Those disproportionately large and creepy eyed children with those vacant expressions staring out from the canvas. We all know the art even if you’re not familiar with the artist’s name. Never considered high art, but it was quite popular at the time and certainly unique enough to influence a ‘look’ that became a commercial success.
Tim Burton’s BIG EYES (2014) takes a look at the artist’s journey who created such recognizable art. Margaret (portrayed solidly by Amy Adams) leaves her first husband with her young daughter in tow. She escapes to San Francisco to find a new life but it’s the mid fifties so it’s challenging for a single mom in a sexist world. She barely scrapes by with her only ‘work’ experience being her art skills of drawing portraits of her daughter and some art classes under her belt.
Then she meets the charming Walter Keane (portrayed brilliantly by Christoph Waltz). He eventually claims to be more of a “Sunday artist” with more of a passion for promotion and sales. She finds herself in a position to accept his sudden marriage proposal although she barely knows him, when her first husband threatens to take custody due to ‘instability as a struggling single mother.’
Walter is an enterprising fellow despite his inability get any interest for his own art from local galleries. He’s persistent though and finds an opportunity with his wife’s art. But this opportunity and their subsequent rise to fame (without revealing too many spoilers and details) allows Walter’s true colors to shine through as the slimy shyster that he is. The climb to notoriety is paved in a trail of lies. Lies that Walter is very comfortable in spinning but Margaret finds increasingly suffocating to continue. She lies to her daughter, and to everyone, to create this fraudulent web of deceit.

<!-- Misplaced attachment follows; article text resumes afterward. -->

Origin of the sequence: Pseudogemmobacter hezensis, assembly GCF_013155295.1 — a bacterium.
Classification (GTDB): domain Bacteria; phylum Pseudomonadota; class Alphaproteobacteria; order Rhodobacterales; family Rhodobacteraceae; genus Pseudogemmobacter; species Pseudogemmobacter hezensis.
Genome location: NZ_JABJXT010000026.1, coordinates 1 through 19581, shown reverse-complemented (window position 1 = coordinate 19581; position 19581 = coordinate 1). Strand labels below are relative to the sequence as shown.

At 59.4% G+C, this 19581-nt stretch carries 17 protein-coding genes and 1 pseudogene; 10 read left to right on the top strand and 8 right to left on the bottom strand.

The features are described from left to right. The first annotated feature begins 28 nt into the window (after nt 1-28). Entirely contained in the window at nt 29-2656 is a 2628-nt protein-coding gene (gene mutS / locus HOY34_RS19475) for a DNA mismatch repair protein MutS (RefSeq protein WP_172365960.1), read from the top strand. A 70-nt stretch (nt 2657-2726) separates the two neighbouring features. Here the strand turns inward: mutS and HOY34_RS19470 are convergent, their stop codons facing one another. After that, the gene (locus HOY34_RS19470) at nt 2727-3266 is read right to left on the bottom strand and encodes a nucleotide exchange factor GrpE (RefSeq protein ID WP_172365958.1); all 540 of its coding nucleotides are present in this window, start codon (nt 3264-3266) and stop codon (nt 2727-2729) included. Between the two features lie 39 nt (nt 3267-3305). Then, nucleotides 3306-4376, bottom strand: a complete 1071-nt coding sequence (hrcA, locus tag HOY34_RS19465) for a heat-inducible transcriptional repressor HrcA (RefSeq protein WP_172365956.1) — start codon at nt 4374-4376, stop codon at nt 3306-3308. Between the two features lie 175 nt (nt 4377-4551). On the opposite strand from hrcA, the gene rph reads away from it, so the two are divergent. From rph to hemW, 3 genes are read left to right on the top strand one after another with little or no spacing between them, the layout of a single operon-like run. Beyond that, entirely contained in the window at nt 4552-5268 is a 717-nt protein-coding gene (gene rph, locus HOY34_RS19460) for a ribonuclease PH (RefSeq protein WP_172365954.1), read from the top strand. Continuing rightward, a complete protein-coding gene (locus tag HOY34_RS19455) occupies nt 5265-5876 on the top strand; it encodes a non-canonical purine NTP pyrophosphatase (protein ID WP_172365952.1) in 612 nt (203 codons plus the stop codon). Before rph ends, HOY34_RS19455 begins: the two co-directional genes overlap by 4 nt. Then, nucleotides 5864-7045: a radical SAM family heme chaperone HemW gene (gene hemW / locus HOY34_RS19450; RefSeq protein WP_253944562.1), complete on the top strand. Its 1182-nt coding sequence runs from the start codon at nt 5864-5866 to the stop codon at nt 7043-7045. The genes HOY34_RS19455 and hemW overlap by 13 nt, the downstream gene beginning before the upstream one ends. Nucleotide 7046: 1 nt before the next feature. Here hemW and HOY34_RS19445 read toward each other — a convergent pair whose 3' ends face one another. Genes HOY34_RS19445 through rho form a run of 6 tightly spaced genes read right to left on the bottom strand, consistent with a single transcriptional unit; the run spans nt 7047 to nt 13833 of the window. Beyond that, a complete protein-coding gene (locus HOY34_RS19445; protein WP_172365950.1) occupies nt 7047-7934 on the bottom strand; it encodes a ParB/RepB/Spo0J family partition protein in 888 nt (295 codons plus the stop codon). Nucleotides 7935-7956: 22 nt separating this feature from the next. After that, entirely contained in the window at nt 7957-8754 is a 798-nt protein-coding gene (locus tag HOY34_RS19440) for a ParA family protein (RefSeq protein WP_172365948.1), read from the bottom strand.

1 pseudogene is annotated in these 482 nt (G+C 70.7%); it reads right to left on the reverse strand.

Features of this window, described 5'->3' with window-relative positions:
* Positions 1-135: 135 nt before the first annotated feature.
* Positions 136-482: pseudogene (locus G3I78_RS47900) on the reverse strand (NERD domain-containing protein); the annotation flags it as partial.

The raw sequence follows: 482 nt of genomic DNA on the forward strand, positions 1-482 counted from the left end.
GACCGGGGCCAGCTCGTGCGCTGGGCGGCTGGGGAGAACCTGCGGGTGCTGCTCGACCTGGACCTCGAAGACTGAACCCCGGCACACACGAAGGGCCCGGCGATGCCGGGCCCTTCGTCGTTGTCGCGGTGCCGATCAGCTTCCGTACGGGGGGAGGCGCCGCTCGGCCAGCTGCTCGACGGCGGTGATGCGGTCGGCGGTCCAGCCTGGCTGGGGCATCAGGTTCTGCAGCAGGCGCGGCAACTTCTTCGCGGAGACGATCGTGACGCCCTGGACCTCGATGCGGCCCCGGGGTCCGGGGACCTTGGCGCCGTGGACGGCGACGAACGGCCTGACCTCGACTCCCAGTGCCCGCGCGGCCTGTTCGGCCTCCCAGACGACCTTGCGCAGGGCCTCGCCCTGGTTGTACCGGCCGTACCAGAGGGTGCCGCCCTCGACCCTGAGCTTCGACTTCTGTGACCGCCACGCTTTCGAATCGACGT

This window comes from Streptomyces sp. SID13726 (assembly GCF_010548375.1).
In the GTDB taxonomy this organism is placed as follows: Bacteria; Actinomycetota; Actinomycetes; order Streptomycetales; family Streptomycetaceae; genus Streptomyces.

As an artist, she is losing her soul. As a woman, she has finds herself again in a similarly compromising and weakened position as what led her to leave her first husband. It takes a stronger threat, the very livelihood of her daughter, to thrust her into action. She finally leaves Walter, escaping to Hawaii. He continues his intimidation from afar, insisting that she continue the lies that he solely profits or he won’t grant her a divorce. She complies initially then is inspired via a new-found interest in religion to stand up to him and expose the truth.
From the onset, one of the most surprising things about BIG EYES (2014) is the direction. Tim Burton has a unique style to all of his films, that you can quickly point out as that ‘Tim Burton look.” Other than the creepy and dark ‘Keane art’ eyes, or perhaps a brief peek at 50’s suburbia style that may be seen (although more overstated) reflected in EDWARD SCISSORHANDS (1990), this film is void of any predictable Burton style trappings, which is a rather refreshing change. Here, Burton seems to self-censor his normally heavy hand of that ever-expected style. He focuses more on the story with an appropriate-to-the-period style blending in naturally.
As a result, the biggest focus shines through in the performances mainly Amy Adams and most certainly Christoph Waltz. There are some nice small roles too such as Jason Schwartzman as the brutally honest gallery owner, Terence Stamp as the high-brow art critic, James Saito as the no-nonsense Hawaiian judge and Krysten Ritter as the on-again, off-again friend. Adams is authentic and sympathetic as the 50’s mother who gradually makes a well-paced evolution of compromises and finds herself at the crossroads of sexism vs. survival and on the fence of sacrificing ideals vs. empowerment.
Waltz is convincing as the snake-oil salesman masquerading as an artist. He is believably charismatic as the wolf-in-sheep-clothing enough to see how Margaret could transform from falling for such an unethical character to her repeated forgiving, and even agreeing to losing her identity. At moments, she almost begins to believe the lies are real or somehow in her best interest, as Margaret works hard to support the charade that chips away all of her self-respect and worth. It’s astounding what the human spirit is willing to tolerate even while it faces its own extinction. Everyone has a breaking point they say and it made for an interesting story to see how far it took for Margaret Keane to discover hers.